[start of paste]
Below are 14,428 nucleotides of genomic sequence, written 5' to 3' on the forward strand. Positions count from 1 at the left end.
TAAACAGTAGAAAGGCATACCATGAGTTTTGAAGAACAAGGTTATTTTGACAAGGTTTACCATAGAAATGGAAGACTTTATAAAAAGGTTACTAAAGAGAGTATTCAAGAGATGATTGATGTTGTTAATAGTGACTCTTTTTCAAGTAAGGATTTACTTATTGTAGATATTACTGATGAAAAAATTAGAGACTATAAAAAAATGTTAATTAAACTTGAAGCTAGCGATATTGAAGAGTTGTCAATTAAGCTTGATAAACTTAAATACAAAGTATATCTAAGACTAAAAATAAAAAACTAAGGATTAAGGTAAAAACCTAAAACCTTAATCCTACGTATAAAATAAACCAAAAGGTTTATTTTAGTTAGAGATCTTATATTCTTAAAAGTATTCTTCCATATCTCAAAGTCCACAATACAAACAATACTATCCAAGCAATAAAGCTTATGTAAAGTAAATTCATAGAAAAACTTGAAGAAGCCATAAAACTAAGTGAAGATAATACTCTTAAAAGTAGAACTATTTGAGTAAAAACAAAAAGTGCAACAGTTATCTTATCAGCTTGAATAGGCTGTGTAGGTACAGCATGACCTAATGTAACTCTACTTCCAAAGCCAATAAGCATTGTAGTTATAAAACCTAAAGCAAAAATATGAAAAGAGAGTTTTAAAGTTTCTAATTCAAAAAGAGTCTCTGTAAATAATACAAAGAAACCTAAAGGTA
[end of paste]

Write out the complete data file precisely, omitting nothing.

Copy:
Below are 14,428 nucleotides of genomic sequence, written 5' to 3' on the forward strand. Positions count from 1 at the left end.
TAAACAGTAGAAAGGCATACCATGAGTTTTGAAGAACAAGGTTATTTTGACAAGGTTTACCATAGAAATGGAAGACTTTATAAAAAGGTTACTAAAGAGAGTATTCAAGAGATGATTGATGTTGTTAATAGTGACTCTTTTTCAAGTAAGGATTTACTTATTGTAGATATTACTGATGAAAAAATTAGAGACTATAAAAAAATGTTAATTAAACTTGAAGCTAGCGATATTGAAGAGTTGTCAATTAAGCTTGATAAACTTAAATACAAAGTATATCTAAGACTAAAAATAAAAAACTAAGGATTAAGGTAAAAACCTAAAACCTTAATCCTACGTATAAAATAAACCAAAAGGTTTATTTTAGTTAGAGATCTTATATTCTTAAAAGTATTCTTCCATATCTCAAAGTCCACAATACAAACAATACTATCCAAGCAATAAAGCTTATGTAAAGTAAATTCATAGAAAAACTTGAAGAAGCCATAAAACTAAGTGAAGATAATACTCTTAAAAGTAGAACTATTTGAGTAAAAACAAAAAGTGCAACAGTTATCTTATCAGCTTGAATAGGCTGTGTAGGTACAGCATGACCTAATGTAACTCTACTTCCAAAGCCAATAAGCATTGTAGTTATAAAACCTAAAGCAAAAATATGAAAAGAGAGTTTTAAAGTTTCTAATTCAAAAAGAGTCTCTGTAAATAATACAAAGAAACCTAAAGGTA